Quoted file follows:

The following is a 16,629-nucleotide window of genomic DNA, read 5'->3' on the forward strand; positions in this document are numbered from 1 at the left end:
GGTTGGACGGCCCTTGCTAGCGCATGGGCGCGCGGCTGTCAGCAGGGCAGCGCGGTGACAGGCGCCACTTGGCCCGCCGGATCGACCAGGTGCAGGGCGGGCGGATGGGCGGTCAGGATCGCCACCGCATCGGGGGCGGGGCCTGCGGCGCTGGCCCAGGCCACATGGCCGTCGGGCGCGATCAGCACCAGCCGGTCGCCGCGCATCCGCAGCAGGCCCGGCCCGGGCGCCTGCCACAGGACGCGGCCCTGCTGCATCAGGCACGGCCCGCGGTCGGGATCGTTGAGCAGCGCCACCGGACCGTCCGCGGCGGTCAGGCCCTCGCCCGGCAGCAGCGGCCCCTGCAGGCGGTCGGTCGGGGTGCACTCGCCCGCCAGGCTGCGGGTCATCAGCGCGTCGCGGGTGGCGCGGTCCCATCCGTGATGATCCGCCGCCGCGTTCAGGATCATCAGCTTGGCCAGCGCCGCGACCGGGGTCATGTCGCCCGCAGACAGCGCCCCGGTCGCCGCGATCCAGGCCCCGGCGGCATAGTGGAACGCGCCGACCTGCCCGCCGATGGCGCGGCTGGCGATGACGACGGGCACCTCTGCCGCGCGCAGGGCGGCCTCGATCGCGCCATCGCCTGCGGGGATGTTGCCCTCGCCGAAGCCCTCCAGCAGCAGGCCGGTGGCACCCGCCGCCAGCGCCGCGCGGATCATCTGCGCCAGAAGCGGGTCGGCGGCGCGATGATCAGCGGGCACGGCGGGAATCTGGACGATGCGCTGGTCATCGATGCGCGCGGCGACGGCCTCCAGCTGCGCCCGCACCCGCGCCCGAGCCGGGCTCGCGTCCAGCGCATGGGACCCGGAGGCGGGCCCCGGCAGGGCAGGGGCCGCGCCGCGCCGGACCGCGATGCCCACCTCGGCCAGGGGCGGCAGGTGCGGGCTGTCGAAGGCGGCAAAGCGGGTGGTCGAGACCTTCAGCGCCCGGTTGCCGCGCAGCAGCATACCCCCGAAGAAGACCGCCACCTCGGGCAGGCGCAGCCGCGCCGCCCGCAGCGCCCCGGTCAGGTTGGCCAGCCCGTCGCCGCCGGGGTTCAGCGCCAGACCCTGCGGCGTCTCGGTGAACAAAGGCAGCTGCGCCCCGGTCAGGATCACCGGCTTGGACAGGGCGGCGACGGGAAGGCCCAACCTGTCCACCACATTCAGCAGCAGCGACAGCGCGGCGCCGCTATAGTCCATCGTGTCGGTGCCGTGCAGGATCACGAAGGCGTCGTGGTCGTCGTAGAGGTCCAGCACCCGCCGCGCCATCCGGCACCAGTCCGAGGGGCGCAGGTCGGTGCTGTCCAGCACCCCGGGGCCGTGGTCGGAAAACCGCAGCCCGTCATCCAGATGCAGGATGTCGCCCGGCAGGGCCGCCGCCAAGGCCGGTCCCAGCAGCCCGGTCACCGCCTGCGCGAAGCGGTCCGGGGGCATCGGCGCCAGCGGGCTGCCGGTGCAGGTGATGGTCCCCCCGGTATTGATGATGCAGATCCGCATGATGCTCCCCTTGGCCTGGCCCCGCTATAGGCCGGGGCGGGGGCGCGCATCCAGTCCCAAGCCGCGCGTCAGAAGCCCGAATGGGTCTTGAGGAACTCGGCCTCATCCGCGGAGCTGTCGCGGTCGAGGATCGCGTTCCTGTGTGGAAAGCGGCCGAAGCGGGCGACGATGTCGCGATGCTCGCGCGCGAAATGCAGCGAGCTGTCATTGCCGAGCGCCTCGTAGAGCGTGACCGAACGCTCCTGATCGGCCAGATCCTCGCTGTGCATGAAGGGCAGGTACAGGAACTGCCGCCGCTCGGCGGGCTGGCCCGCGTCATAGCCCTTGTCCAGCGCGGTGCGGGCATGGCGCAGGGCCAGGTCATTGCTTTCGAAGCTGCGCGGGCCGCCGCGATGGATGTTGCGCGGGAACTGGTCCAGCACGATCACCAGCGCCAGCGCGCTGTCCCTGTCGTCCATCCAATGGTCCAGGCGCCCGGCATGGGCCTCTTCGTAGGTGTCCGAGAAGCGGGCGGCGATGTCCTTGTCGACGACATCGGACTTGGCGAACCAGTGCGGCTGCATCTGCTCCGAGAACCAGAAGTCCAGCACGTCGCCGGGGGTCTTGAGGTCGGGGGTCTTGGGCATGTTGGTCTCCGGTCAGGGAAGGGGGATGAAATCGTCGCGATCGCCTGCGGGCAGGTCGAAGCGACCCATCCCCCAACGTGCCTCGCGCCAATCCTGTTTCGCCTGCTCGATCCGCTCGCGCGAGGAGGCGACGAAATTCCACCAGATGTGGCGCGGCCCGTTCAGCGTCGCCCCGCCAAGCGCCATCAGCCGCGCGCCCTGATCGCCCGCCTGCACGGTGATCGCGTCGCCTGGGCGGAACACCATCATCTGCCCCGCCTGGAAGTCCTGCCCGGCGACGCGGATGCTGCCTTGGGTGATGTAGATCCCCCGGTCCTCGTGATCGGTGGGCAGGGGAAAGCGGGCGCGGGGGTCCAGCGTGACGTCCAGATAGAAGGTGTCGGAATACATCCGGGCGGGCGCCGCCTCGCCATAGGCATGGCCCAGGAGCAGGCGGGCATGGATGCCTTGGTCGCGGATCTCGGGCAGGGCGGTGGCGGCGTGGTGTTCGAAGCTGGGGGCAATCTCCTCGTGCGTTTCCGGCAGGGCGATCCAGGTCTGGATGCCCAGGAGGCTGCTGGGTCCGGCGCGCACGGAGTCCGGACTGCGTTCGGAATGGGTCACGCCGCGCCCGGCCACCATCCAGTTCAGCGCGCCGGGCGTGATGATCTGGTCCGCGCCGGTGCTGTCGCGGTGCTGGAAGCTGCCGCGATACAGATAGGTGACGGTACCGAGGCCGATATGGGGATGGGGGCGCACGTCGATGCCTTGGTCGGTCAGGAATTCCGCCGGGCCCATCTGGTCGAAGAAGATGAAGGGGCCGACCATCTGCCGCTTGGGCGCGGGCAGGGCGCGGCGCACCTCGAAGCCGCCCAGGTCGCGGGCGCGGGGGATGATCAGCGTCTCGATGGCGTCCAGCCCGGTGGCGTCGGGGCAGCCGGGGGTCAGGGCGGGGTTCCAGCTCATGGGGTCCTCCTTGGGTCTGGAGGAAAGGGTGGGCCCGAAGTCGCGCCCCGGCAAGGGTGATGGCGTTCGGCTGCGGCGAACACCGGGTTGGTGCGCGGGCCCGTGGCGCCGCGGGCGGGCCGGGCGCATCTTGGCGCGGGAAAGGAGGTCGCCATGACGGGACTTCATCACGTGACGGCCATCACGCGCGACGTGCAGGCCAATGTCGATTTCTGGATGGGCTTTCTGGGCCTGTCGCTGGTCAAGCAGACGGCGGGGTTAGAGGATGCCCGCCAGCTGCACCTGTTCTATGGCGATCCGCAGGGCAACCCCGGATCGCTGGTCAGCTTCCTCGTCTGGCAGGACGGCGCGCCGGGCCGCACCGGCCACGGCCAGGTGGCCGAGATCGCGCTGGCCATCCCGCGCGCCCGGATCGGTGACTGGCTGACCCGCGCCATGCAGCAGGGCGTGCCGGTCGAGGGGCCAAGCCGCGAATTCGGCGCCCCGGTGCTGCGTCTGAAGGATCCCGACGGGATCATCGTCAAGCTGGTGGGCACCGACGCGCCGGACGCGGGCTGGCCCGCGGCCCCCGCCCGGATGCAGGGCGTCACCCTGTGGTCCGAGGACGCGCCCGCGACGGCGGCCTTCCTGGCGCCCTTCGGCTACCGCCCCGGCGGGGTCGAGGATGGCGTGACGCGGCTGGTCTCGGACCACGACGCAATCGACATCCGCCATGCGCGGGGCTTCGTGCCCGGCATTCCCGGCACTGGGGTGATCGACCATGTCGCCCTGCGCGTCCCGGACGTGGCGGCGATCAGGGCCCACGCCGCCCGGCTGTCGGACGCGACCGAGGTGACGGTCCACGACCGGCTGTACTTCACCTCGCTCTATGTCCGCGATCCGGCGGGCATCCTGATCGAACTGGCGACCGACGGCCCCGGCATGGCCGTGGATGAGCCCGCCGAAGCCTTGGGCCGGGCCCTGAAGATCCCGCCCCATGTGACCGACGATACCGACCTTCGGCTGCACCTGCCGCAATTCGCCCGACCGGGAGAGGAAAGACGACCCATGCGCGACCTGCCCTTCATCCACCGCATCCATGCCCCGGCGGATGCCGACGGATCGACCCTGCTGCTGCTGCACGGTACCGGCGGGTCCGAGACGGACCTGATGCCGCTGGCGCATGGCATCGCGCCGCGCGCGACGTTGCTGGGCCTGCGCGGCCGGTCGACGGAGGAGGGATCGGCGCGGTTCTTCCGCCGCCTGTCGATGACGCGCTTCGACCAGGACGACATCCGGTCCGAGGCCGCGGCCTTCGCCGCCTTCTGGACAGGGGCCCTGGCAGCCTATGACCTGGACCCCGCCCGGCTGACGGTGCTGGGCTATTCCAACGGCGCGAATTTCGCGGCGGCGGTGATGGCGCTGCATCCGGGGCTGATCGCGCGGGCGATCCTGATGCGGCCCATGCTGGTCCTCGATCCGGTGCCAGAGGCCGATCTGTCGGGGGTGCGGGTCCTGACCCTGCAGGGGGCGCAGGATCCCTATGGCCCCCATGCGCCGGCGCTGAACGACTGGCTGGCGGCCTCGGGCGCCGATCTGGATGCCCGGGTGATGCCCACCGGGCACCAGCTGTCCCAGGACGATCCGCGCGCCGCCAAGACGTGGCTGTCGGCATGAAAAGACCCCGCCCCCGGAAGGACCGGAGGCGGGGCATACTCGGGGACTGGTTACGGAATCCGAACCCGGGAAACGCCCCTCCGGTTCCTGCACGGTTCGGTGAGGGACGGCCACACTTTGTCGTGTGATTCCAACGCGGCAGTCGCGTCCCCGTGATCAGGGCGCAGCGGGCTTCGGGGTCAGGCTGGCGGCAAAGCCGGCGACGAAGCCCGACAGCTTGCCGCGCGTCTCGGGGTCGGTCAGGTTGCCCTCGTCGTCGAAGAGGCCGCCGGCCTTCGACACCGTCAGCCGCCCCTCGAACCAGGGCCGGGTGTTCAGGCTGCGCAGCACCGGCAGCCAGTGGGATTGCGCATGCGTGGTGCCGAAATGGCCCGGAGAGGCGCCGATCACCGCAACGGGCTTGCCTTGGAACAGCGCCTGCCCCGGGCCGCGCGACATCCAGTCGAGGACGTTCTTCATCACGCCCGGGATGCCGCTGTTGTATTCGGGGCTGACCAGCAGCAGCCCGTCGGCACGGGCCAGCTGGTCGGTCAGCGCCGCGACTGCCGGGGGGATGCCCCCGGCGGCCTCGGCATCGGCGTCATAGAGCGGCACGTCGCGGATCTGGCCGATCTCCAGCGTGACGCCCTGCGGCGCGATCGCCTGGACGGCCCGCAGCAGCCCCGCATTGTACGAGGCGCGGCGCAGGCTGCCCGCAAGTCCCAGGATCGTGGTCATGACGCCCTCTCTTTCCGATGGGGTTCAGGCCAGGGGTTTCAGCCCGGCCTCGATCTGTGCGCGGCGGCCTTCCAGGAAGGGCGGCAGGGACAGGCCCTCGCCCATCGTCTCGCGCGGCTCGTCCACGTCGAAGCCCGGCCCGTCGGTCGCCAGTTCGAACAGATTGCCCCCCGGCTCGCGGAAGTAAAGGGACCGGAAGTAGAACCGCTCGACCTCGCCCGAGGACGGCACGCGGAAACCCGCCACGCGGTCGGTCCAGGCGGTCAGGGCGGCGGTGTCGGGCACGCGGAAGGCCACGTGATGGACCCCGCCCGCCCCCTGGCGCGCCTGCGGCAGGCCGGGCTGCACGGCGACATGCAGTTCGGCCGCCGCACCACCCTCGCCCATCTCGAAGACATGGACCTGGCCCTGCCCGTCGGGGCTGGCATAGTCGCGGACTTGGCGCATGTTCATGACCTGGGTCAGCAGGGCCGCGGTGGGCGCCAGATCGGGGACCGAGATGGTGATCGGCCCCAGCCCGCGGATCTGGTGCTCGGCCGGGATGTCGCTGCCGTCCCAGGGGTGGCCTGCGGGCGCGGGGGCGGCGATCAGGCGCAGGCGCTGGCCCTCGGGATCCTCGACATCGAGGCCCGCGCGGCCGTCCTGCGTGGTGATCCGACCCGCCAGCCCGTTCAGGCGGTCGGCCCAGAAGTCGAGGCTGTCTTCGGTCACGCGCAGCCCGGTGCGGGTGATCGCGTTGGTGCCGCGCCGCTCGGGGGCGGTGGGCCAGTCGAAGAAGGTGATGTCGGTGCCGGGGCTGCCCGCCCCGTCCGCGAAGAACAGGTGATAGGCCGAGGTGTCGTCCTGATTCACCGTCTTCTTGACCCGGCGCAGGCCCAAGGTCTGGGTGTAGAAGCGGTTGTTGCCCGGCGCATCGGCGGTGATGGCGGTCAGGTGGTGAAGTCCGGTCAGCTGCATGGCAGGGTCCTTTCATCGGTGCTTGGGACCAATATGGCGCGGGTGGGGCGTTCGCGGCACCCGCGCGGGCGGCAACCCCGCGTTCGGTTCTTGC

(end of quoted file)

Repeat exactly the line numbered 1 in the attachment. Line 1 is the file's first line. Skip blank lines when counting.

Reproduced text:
The following is a 16,629-nucleotide window of genomic DNA, read 5'->3' on the forward strand; positions in this document are numbered from 1 at the left end: